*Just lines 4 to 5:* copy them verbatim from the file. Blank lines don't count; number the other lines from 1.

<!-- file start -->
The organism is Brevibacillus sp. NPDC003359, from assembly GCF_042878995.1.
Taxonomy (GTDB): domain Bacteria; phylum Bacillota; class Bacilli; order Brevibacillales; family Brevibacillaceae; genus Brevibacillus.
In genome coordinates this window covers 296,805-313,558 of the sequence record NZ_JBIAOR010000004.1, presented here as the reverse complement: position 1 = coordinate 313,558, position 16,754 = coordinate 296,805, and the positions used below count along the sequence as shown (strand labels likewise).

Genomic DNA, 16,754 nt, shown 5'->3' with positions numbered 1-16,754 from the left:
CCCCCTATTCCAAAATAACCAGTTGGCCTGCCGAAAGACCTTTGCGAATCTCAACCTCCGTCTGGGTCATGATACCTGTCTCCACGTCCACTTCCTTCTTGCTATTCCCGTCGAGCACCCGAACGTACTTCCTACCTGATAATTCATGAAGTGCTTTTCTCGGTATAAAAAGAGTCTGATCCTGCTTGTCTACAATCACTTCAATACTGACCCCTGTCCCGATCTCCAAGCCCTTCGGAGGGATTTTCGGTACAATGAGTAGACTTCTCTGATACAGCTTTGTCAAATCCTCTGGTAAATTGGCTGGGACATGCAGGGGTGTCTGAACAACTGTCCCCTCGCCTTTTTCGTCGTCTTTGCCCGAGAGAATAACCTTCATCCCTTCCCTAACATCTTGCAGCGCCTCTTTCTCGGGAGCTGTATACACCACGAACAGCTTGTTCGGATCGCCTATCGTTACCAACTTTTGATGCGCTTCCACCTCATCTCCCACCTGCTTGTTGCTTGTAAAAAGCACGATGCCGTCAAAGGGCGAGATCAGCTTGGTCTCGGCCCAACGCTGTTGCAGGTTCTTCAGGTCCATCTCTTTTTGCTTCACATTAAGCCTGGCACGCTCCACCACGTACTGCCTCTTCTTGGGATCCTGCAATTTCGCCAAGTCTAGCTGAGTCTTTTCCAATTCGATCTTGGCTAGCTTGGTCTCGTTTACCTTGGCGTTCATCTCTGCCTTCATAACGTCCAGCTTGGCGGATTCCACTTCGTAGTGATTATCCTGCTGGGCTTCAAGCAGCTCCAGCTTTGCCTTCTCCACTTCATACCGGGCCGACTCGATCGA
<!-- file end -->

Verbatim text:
Genomic DNA, 16,754 nt, shown 5'->3' with positions numbered 1-16,754 from the left:
CCCCCTATTCCAAAATAACCAGTTGGCCTGCCGAAAGACCTTTGCGAATCTCAACCTCCGTCTGGGTCATGATACCTGTCTCCACGTCCACTTCCTTCTTGCTATTCCCGTCGAGCACCCGAACGTACTTCCTACCTGATAATTCATGAAGTGCTTTTCTCGGTATAAAAAGAGTCTGATCCTGCTTGTCTACAATCACTTCAATACTGACCCCTGTCCCGATCTCCAAGCCCTTCGGAGGGATTTTCGGTACAATGAGTAGACTTCTCTGATACAGCTTTGTCAAATCCTCTGGTAAATTGGCTGGGACATGCAGGGGTGTCTGAACAACTGTCCCCTCGCCTTTTTCGTCGTCTTTGCCCGAGAGAATAACCTTCATCCCTTCCCTAACATCTTGCAGCGCCTCTTTCTCGGGAGCTGTATACACCACGAACAGCTTGTTCGGATCGCCTATCGTTACCAACTTTTGATGCGCTTCCACCTCATCTCCCACCTGCTTGTTGCTTGTAAAAAGCACGATGCCGTCAAAGGGCGAGATCAGCTTGGTCTCGGCCCAACGCTGTTGCAGGTTCTTCAGGTCCATCTCTTTTTGCTTCACATTAAGCCTGGCACGCTCCACCACGTACTGCCTCTTCTTGGGATCCTGCAATTTCGCCAAGTCTAGCTGAGTCTTTTCCAATTCGATCTTGGCTAGCTTGGTCTCGTTTACCTTGGCGTTCATCTCTGCCTTCATAACGTCCAGCTTGGCGGATTCCACTTCGTAGTGATTATCCTGCTGGGCTTCAAGCAGCTCCAGCTTTGCCTTCTCCACTTCATACCGGGCCGACTCGATCGA